Illinois State Fact Sheet

CTE State Overview

At the secondary level, CTE is delivered through comprehensive high schools; CTE-focused secondary schools, which are schools that center secondary academics around specific careers; and area career centers, which provide supplementary career training to area high school students and adult learners.

At the postsecondary level, Illinois delivers CTE through its community college districts.

CTE Program Excellence

With 25 percent of Illinois jobs based in agriculture, the Chicago High School for Agricultural Science (CHSAS) plays an important role in training a key part of the state’s workforce with its innovative curriculum, stellar student engagement and effective dropout prevention strategies. Opened in 1985, CHSAS combines core academic subjects with courses in agribusiness and plant and animal sciences to provide cutting-edge career pathways in animal science, agricultural mechanics and technology, agricultural finance, horticulture and food science. Courses are taught by industry professionals, and campus facilities include a working farm, a greenhouse, an atrium and a food-science lab. Students can expand their technical training through summer employment opportunities and internships at the University of Illinois and Michigan State University. All CHSAS students are also members of the National FFA Organization, which increases students’ leadership abilities, life skills and career achievements. Despite the fact that much of the student body comes from low-income families, the great majority of CHSAS students meet or exceed state academic standards. As of 2011, the school also boasted a 92 percent graduation rate, compared to 70 percent citywide, and 83 percent of CHSAS graduates go on to college. Because of its innovative curriculum and effective student engagement strategies, CHSAS has received the Award for Instructional Innovation by Business Week, as well as the 2006 Emerald Award for Implementation of Postsecondary Educational Programming. (Profile adapted from the ACTE Issue Brief, CTE’s Role in Urban Education)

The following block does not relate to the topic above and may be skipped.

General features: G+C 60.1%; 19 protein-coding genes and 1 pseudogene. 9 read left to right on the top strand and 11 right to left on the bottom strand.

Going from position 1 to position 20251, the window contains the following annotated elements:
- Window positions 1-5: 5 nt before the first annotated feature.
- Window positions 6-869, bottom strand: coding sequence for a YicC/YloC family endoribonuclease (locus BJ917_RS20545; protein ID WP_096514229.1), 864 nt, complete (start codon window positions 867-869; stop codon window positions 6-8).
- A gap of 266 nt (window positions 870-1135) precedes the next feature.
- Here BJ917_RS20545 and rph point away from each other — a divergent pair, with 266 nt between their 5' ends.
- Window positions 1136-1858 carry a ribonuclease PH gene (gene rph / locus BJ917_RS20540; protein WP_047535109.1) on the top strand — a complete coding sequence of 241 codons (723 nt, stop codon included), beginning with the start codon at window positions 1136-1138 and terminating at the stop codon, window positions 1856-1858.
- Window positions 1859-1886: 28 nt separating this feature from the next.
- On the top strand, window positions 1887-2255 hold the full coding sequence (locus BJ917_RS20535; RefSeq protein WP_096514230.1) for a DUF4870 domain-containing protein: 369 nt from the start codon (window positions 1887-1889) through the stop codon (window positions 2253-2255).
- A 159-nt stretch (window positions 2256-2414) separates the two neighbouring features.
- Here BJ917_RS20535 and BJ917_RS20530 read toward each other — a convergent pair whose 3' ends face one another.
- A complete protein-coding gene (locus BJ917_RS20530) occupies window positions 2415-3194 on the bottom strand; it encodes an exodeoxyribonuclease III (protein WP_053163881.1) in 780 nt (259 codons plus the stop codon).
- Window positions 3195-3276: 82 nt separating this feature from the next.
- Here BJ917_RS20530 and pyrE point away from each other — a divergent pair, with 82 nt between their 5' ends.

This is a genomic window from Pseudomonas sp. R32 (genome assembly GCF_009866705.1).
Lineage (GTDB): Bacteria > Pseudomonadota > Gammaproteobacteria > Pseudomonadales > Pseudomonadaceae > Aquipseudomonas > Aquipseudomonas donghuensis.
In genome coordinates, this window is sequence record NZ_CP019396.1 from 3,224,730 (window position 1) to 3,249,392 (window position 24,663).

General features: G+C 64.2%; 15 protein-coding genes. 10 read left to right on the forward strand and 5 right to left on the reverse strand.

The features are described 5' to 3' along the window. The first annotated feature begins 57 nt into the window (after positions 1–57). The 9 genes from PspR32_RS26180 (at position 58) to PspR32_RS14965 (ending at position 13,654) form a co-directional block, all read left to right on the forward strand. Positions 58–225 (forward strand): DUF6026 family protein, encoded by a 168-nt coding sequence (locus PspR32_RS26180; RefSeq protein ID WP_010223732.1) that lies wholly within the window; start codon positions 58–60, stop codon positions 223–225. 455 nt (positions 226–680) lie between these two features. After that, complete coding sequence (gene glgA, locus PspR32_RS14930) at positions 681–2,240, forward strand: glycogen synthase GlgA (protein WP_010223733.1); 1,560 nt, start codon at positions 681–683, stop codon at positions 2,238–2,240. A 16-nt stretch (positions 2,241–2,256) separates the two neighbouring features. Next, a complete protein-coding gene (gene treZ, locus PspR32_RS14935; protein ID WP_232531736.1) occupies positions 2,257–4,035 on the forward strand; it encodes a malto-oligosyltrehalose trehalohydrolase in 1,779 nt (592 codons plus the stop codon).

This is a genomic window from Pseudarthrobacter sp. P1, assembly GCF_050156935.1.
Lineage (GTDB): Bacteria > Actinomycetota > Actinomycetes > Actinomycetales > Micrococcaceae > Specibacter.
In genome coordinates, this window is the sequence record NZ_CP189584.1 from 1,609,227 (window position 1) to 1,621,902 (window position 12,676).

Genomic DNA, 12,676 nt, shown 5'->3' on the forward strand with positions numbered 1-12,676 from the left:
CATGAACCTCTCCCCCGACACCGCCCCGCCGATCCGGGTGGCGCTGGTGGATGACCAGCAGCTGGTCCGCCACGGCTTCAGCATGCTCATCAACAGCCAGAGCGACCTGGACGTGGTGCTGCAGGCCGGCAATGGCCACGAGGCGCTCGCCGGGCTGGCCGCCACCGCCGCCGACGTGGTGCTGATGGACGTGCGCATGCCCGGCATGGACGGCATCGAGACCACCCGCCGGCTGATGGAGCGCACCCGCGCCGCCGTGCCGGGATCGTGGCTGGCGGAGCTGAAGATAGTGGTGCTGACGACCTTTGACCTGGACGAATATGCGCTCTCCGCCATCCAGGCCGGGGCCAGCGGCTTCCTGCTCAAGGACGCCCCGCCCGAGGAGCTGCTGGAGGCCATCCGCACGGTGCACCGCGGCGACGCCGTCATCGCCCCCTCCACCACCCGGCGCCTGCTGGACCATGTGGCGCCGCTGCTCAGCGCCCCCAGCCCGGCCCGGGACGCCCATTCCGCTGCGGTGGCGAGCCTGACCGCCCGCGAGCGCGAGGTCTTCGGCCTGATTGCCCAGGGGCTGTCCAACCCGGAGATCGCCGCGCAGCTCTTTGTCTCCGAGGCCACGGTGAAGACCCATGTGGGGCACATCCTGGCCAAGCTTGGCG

Wheeling High School in Illinois offers a great example of using local industry partnerships and data to decide on programs and shape curriculum. To support its career pathways in advanced manufacturing and engineering, the school has been fostering partnerships with local manufacturers through an Industry Partnership Team that has grown from a handful of employers in 2008 to around 50 from the Chicago area in 2014. In addition, Wheeling staff has used data from the state Department of Commerce and Economic Opportunity and worked closely with the Village of Wheeling’s Economic Development Director. According to Dr. Lazaro Lopez, Associate Superintendent for Teaching and Learning for Township High School District 214 and previously the principal of Wheeling High School, data and industry input helped the school decide, at the height of the recession, to invest in these career pathways because of the local community’s needs. (Profile adapted from ACTE Techniques Magazine)

Enrollment Data

(OCTAE 2012-2013)

Secondary: 300,983

Postsecondary: 187,590

Student Performance

(OCTAE 2012-2013)

96 percent of CTE high school students graduated

79 percent met performance goals for technical skills

75 percent of CTE postsecondary students met performance goals for technical skills

Perkins Funding

(OCTAE)

Illinois received $40,495,776 for Fiscal Year 2014, about $1.6 million more than in 2013 and $8.6 million less than in 2010.